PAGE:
It seems likely that in the future almost all of us will spend more of our time on activities that are geared to basic day-to-day survival, such as growing food, chopping wood, making and mending clothes, maintaining shelters and looking after livestock. However, specialisation will have an important role to play as well; it just won’t be dependent on high-energy inputs anymore.

Davey is probably right in suggesting that people who spend a great deal of their time in front of a computer screen, such as myself, will experience some big changes in their lives. Instead we’ll need people like coopers, a profession that’s not very much in demand at the moment but that used to be quite important (my great-grandfather was one). Another profession likely to experience a resurgence in popularity is blacksmithing. And some existing professions will remain too, of course: we’ll need expert plasterers to build the kind of ship hulls that Dmitry Orlov describes in his second article, midwives, potters, architects who know how to use local building materials, vets, bakers — the list goes on.

An uncluttered mental landscape

Anne Ryan emphasises simplicity, both in material and in psychological terms: “it is always easier to cultivate hope if one is coping well with present circumstances. We can all use enough to create personal stability. Avoid being too busy, or having a surfeit of possessions; cut down on unnecessary decisions. It is true liberation to know how to live well with just the right amount of material accumulation. Talk to friends and family members about these issues.”

Lucy McAndrew discusses the need for imaginative thinking: “Remember that empathy is reaching out with your imagination, it is a stretch, an extravagance, and therefore it is characteristic, essential to what we are as animals. What extravagant humanity has done is to reach out into the material realm and ensure its comfort, at the cost of the future. Now we have to use our imaginations extravagantly to square the circle of how we can maintain our own comfort in the face of increasing discomforting environmental realities, and in the face of an increasing knowledge of the effects of our actions.”

Graham Barnes, as already mentioned, believes it is important to try to think clearly about the future. He points out that “most of us lead busy lives. Much has been written about the work/life balance and there has been a tempering of the American Dream ‘work for success’ ethic with a search for ‘quality time’. But the zeitgeist is changing more fundamentally than that now. Work and quality of life are two legs of the stool; the third is future. Securing a sensible work/life balance on its own is a self-centred agenda and only an unstable equilibrium is possible without the third leg.”

Nate Hagens also emphasises the need to take an accurate view of the future: “Ultimately, we have been living beyond our aggregate means for sometime and are presently in a society wide ‘Wile E. Coyote’ moment. Given the prevalence of ‘unexpected reward’ as a driver of our behavior, to lower our expectations of the future, and redefine for ourselves and our family what we consider ‘success’ will be a psychological robust strategy that will serve us well in many ways. Who knows, if enough people get healthy, make new friends, redefine wealth, and change their skill sets to something useful for when the fossil pixie dust starts to disappear, we will have not only improved our individual futures but in doing so made a more resilient, sustainable culture as well.” As we’ve seen in Davie Philip’s article, movements such as the Transition Towns one are built on the premise that the future need not be uniformly worse than the present, but rather, as Hagens implies, that progress will be measured in more accurate ways than the present practice of conflating it with an increase in GDP and personal spending.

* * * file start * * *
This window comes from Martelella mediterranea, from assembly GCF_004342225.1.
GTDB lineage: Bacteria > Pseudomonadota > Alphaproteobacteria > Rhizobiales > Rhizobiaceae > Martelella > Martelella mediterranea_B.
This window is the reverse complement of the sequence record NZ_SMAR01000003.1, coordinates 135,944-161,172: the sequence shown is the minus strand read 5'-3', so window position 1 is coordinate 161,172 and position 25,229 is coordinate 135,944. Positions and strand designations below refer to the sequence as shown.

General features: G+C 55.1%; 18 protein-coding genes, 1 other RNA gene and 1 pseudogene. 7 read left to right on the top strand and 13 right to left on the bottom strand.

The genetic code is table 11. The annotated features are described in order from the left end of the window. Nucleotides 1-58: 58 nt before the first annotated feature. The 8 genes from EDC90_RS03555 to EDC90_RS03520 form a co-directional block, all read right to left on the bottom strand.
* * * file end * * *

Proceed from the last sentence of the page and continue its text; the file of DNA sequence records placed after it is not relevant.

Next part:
John Sharry comments that “being aware of the coming peak oil/climate crises can take its personal toll on an individual’s mental health. Seriously contemplating the consequences can cause you to feel anxiety, depression and at times despair. Further, because your awareness will take you outside the large-scale denial in mainstream society, you are likely to feel an ‘outsider’ or marginalised. Certainly if you talk publicly about the problems you can be perceived as a bit of ‘crank’ or even a ‘kill joy’ socially. Preserving your own mental health and well-being is as important as taking action and there are many things that can help.”

He advises us to “seek support from like-minded people who are share your concerns and who don’t belong to the mainstream denial. Joining an environmentally aware organisation such as Transition Towns, Cultivate or Feasta will bring you into contact with a support community.” He believes we have to “accept that the majority of people will not accept the problems and be largely in denial until a major crises hits. See your job as building an ‘oasis’ of awareness and preparedness with a small group of like-minded people.”

He continues: “Many people who face a ‘fatal diagnosis’ report that after an initial period of grief or despair, the news can make their daily life more precious as they learn to appreciate what they have. Learn to enjoy the moment and to prioritise the things that matter the most to you in your daily life such as connection with family and friends etc.”

David Korowicz also emphasises the importance of friendship, in particular its psychological benefits: “you will have to stand up and put your neck on the line [since the longer you wait to take action the more options will be lost]. It can be lonely. Find some fellow travellers to share in the trials and triumphs; and the hilarious predicament in which you find yourselves.”